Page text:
Teeth-grinding, as the name implies, is the act of grinding the teeth together forcibly, usually resulting in an audible sound.
Tongue and lip play can include behaviors such as tongue lolling or twisting and lip-flipping. In calves tongue play is related to suckling behavior.
2. Locomotive, involving bodily movement, include stall-walking, weaving and head circling or flipping.
Stall walkers move around their stall constantly. When not allowed to be ambulatory (such as when tied), the horse might resort to marching in place, which can turn into the next stereotypic behavior.
Weaving involves standing in place while swinging the head and neck laterally and shifting weight between the front feet. While it can be associated with stall-walking, it can exist on its own, as well.
Self-mutilation is less common and mostly occurs in stallions, probably due to social isolation. This involves the horse biting itself repeatedly, usually on the chest, shoulders or flanks.
What Isn’t a Stereotypic Behavior?
A stereotypic behavior is not a learned behavior the horse repeats in response to a perceived reward, outcome or reaction. Heleski uses pawing at mealtime as an example of an unwanted behavior some consider a vice that isn’t stereotypic. In this case, the horse has associated the act of pawing (a behavior horses use to find grass or water under snow and ice) with food delivery, a natural association, which in turn reinforces (or rewards) the pawing. The next time the horse wants food, he paws because he has learned the pawing results in food delivery.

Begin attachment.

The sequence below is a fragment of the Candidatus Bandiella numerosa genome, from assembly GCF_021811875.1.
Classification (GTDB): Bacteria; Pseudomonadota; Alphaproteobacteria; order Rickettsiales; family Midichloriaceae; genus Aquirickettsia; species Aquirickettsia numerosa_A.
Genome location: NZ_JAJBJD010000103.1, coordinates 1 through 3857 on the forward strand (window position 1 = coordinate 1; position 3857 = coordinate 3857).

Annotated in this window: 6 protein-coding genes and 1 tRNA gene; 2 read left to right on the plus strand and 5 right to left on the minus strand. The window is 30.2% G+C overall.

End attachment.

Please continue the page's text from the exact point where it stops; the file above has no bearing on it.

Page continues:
Biting, kicking and striking (at a person, horse or other animal/object) in ways that are defensive and elicit a reaction aren’t stereotypic behaviors, either. These are also likely learned and reinforced or might be performed in response to pain associated with a physical problem (e.g., gastric ulcers, back pain, etc.), says Wickens, and don’t fulfill the “repetitive” and “without an obvious goal or function” definition of stereotypic behaviors.
How Stereotypies Develop
So, we know wild animals develop stereotypic behaviors when they’re housed in captivity with limited social interactions and few enrichments (activities that challenge the brain and body). Heleski suspects environment plays a role in the development of stereotypic behaviors in horses, as well.
“Horses need the three ‘Fs’: Freedom to move, forage and friends,” says Heleski, who credits equine behaviorist Lauren Fraser with coining the concept. If those are limited, horses can be at risk for developing stereotypic behaviors.
A competitive lifestyle — one that includes peak fitness, high-energy diets and confinement — can put race- and show horses at risk. At the track horses often eat highly concentrated meals rather than pasture and have limited to no turnout time. Most racetrack stalls have solid walls to help prevent the spread of infections; these also prevent horses from seeing each other and having social contact. Distress from gastric ulcers — which are prevalent in more than 90 percent of racehorses — can compound the problem, Wickens says.